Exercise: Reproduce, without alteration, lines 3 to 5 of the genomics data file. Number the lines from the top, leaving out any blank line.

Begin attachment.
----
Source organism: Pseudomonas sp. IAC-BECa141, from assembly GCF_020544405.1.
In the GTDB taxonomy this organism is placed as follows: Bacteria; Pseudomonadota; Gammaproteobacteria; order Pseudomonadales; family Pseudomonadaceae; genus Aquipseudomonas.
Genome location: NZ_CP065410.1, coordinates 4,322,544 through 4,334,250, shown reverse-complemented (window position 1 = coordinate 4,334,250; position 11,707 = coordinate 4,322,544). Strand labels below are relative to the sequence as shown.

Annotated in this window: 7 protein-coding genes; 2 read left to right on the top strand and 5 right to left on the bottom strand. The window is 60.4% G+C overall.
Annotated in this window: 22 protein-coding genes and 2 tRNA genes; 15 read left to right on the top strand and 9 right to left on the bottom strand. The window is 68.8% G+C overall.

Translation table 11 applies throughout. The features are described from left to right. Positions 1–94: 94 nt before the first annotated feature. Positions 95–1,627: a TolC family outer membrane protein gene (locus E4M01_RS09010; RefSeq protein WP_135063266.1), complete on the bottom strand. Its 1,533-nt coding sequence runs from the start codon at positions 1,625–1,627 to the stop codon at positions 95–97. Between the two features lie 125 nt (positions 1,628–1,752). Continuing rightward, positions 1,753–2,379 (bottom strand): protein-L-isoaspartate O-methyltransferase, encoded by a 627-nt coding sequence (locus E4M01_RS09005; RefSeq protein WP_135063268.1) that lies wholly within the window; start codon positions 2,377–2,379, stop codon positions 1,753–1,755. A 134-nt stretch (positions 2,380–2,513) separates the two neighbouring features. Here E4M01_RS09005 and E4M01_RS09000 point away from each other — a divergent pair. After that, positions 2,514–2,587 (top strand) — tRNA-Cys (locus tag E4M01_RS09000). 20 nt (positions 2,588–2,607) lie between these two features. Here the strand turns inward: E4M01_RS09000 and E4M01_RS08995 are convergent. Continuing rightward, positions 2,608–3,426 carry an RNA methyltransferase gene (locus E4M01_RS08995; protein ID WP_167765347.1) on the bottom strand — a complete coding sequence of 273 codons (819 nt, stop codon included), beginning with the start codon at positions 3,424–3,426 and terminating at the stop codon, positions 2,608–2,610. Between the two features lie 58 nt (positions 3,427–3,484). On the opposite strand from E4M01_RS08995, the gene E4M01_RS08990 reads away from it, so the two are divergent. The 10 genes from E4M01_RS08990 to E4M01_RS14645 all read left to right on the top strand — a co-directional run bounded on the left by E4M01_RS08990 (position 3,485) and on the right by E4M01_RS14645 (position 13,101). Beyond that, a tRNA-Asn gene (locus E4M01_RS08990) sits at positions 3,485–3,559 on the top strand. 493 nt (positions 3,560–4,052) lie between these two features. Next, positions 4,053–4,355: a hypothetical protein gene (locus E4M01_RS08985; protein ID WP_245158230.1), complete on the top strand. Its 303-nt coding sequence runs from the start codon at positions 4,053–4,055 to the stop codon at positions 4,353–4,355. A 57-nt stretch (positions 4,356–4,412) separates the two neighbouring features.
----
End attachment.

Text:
Genome location: NZ_CP065410.1, coordinates 4,322,544 through 4,334,250, shown reverse-complemented (window position 1 = coordinate 4,334,250; position 11,707 = coordinate 4,322,544). Strand labels below are relative to the sequence as shown.

Annotated in this window: 7 protein-coding genes; 2 read left to right on the top strand and 5 right to left on the bottom strand. The window is 60.4% G+C overall.
Annotated in this window: 22 protein-coding genes and 2 tRNA genes; 15 read left to right on the top strand and 9 right to left on the bottom strand. The window is 68.8% G+C overall.